Tuesday, October 23, 2012

How do I fill out the Domestic Relations Financial Affidavit?

The purpose of the Domestic Relations Financial Affidavit is to summarize your individual current income, assets, and expenses. It is used to ensure full financial disclosure and is also used to determine any child support obligation. This is a standard form used by the Court.

You can either type the information or hand-write it in.

The person completing the form is the “affiant” and the form should reflect your individual current financial situation.

This Domestic Relations Financial Affidavit will be made under oath; you are swearing to tell the truth based on the information contained in the Affidavit. After you complete the form, do not sign it until you are with a notary.

Try not to leave blank spaces on the form, if something is not applicable enter “n/a” or “$0.00.”

The figures should be good-faith numbers on your current finances. Use averages whenever possible, but if you are unsure, put in estimates and note that it is an estimate. You will not be required to produce individual bills for every item, however, be sure you can justify the amount you enter. Note that the majority of the form asks for average monthly amounts.

Section 1  
This section asks for basic information. The person completing the form is the “affiant.”

Section 2 is a summary of the rest of the document, fill out this section last; it is on the first page as a summary for the Court. Skip this section until you form is fully completed.

This section is your current income. Fill-in dollar amounts on all areas where you receive income.  Then total all sources of income to show your total gross monthly income. Be sure to attach two of your most recent wage statements if you receive regular salary or wages.

Section 3 B- Affiant’s Net Monthly Income from Employment
Use your most current pay stub to calculate the state taxes, federal taxes, and FICA which are deducted. Enter in your Net Monthly income deducting these taxes only. You may have additional deductions taken from your pay, so make sure that the net monthly income figure you provide does not include other deductions such as: health, life, or disability insurance, parking, or retirement contributions.

Enter how often you are paid, but remember that the figures above are all based on monthly amounts.

Enter in the number of tax exemptions you claim.

Section 4 – ASSETS
This section asks for your specific assets. Next to the description, list the approximate value using your best estimate.

You do not need to enter your entire bank account number, but rather, list the bank name and the last few numbers of your account.

Under “Real Estate” and “Automobiles/Vehicles” once you enter in the full value of the asset, enter in the “debt owed” directly underneath.

If you claim or agree that the entire value is a non-marital asset, then entire the entire amount under the column “Separate asset of the Husband” or “Separate Asset of the Wife.” If you clam or agree that the value should be split, then enter the amount to each party in the appropriate column.

In the final column enter in the “basis of the claim.” For most uncontested divorces which already have an agreement, then the basis of the claim is agreement. Other appropriate claims for a separate asset include: pre-marital, gift, inheritance, or source of funds.

Once you complete this section summarize all the amounts and enter in “Total Assets.”

This section walks you through all of the major Household, Automobile, Other Vehicles, Children, and Other Expenses. Keep in mind that this section asks for monthly expenses, do your best to ensure that you average out your expenses for this section.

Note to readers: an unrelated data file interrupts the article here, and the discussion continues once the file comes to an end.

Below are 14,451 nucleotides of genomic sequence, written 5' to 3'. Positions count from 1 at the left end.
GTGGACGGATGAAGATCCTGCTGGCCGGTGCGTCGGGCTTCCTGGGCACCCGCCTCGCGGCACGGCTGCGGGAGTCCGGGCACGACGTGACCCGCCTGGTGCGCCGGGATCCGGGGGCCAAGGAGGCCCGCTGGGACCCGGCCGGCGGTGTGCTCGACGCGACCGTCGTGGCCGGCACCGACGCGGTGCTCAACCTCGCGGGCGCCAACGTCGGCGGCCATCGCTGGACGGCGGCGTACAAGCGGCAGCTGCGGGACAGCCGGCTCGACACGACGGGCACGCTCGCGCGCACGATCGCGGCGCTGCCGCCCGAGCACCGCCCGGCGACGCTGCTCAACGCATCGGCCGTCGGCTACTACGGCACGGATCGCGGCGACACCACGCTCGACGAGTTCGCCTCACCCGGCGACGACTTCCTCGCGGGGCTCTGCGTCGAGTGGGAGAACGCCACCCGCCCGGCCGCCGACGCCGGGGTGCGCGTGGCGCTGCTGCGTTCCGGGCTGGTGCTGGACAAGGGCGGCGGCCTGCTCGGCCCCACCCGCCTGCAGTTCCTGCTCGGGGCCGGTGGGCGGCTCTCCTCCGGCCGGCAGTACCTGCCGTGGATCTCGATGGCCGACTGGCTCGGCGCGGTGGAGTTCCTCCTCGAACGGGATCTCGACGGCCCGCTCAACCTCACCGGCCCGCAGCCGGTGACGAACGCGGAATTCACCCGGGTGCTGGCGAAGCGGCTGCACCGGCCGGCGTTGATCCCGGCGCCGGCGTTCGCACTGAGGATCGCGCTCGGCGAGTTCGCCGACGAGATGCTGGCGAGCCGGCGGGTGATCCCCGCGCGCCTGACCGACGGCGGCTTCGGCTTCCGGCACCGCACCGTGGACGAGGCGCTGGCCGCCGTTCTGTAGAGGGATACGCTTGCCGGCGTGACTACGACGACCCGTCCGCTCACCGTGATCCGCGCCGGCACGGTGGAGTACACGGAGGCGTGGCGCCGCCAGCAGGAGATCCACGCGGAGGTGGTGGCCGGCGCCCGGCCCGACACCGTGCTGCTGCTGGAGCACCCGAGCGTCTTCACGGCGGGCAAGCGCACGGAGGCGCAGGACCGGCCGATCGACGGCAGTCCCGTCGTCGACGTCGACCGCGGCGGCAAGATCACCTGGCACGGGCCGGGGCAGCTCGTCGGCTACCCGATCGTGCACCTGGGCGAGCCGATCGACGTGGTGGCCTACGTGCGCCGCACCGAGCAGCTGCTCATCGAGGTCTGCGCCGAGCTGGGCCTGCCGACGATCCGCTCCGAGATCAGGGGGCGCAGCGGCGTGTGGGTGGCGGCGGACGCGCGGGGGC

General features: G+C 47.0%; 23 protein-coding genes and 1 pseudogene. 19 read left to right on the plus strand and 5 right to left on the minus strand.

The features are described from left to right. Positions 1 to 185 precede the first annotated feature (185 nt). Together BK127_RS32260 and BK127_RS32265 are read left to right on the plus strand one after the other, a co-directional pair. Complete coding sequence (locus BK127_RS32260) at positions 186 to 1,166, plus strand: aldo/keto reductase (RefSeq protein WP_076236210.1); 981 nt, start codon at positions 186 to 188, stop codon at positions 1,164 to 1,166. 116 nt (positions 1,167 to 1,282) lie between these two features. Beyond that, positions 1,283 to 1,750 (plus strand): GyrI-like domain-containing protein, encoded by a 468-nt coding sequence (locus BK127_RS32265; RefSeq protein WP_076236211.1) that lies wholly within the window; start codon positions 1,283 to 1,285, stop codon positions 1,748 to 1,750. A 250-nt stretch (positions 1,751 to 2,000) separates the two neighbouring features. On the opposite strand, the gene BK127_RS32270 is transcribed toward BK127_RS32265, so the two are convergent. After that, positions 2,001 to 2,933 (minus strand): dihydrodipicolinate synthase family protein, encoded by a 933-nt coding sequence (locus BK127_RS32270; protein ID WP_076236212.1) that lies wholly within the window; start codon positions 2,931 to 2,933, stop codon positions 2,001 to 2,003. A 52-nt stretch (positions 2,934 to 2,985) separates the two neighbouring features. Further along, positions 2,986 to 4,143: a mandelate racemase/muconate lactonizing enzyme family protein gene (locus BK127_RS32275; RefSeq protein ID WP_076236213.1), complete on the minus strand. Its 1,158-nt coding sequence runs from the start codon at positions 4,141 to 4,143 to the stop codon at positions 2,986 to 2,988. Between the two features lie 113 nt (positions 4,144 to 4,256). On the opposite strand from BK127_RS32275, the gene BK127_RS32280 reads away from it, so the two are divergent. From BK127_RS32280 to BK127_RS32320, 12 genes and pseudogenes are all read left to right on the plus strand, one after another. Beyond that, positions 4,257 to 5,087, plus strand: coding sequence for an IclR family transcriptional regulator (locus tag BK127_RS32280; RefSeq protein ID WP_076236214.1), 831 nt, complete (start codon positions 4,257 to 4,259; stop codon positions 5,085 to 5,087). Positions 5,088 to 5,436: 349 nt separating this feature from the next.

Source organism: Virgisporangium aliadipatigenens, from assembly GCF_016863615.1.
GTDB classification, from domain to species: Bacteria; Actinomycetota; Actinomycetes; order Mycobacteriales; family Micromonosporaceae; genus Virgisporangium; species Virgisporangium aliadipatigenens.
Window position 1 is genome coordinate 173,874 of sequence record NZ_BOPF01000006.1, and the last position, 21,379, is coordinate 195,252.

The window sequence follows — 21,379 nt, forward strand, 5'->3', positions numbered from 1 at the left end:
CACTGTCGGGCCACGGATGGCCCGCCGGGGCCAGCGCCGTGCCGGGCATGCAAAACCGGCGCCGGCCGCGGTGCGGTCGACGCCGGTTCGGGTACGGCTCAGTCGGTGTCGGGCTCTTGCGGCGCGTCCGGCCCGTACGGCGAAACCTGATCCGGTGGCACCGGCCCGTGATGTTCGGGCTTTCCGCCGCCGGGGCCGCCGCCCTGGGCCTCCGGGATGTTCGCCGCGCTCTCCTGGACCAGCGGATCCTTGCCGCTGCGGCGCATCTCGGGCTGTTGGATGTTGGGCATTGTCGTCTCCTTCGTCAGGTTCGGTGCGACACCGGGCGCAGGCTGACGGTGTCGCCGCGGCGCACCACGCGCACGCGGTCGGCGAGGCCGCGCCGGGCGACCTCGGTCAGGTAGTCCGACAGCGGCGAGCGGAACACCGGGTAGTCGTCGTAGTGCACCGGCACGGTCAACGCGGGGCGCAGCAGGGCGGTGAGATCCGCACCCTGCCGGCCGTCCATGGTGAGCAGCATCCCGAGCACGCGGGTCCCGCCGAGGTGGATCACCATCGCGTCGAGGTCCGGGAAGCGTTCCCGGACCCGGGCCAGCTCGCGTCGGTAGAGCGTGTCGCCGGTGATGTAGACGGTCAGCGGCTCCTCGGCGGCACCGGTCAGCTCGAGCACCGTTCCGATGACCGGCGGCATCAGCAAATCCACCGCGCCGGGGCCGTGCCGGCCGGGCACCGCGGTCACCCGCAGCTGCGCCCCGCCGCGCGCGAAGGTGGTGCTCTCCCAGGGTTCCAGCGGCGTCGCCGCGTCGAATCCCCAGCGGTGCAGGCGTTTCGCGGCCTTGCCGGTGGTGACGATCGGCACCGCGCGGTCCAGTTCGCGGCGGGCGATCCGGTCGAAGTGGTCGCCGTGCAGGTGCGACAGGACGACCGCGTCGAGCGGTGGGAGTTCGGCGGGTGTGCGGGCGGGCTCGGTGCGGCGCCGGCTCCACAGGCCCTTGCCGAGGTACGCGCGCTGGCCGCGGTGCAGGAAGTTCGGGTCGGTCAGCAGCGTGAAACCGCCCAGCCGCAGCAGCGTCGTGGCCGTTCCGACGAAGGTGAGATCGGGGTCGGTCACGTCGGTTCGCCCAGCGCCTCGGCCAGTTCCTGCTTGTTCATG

These expenses are the bills you currently pay at your current residence, not shared bills. You should assume that that your spouse does not live with you and you should not include their expenses in this section.

The section marked “CHILDREN’S EXPENSES” applies to all children under eighteen (18) years of age living with you.
The section marked “OTHER INSURANCE” has two lines for each type of insurance. Directly next to the first line, for example “Health,” list your expense for healthcare, and on the second line “Child(ren)’s portion” enter in just the amount you pay for your child’s health insurance. This line should be the amount paid to cover the children’s portion only. You may need to contact your Human Resources Department or check your benefits to see what portion of your insurance fee is for your insurance and what amount is for your child’s coverage. Enter in those separate amounts in this section.  

Once you complete this section total all the amounts and enter in “TOTAL ABOVE EXPENSES.”

This section asks for all other expenses not listed above. This may include student loans, car payments, monthly credit card payments, and other money you owe. Enter in the Creditor’s name, the full balance due, the monthly payment (even if you are not paying the full monthly amount owed), and check the box next to who is responsible for this payment.

Once you complete this section total all the monthly payment amounts and enter in “TOTAL MONTHLY PAYMENTS TO CREDITORS.”

Add the total monthly expenses above in 5A “TOTAL ABOVE EXPENSES” to 5B “TOTAL MONTHLY PAYMENTS TO CREDITORS” and enter in the line for “TOTAL MONTHLY EXPENSES.”

Once sections 3-5 are completed, go back to page one and complete section 2 with the summaries from the rest of the document. Be sure each line is completed.

Remember to have your final completed form signed in-front of a notary.

This form can be cumbersome and frustrating, so be sure to take your time and ask questions along the way. Contact the office today at 770.466.2700 or Christine@Bechtold-Law.com with any questions you have about the form.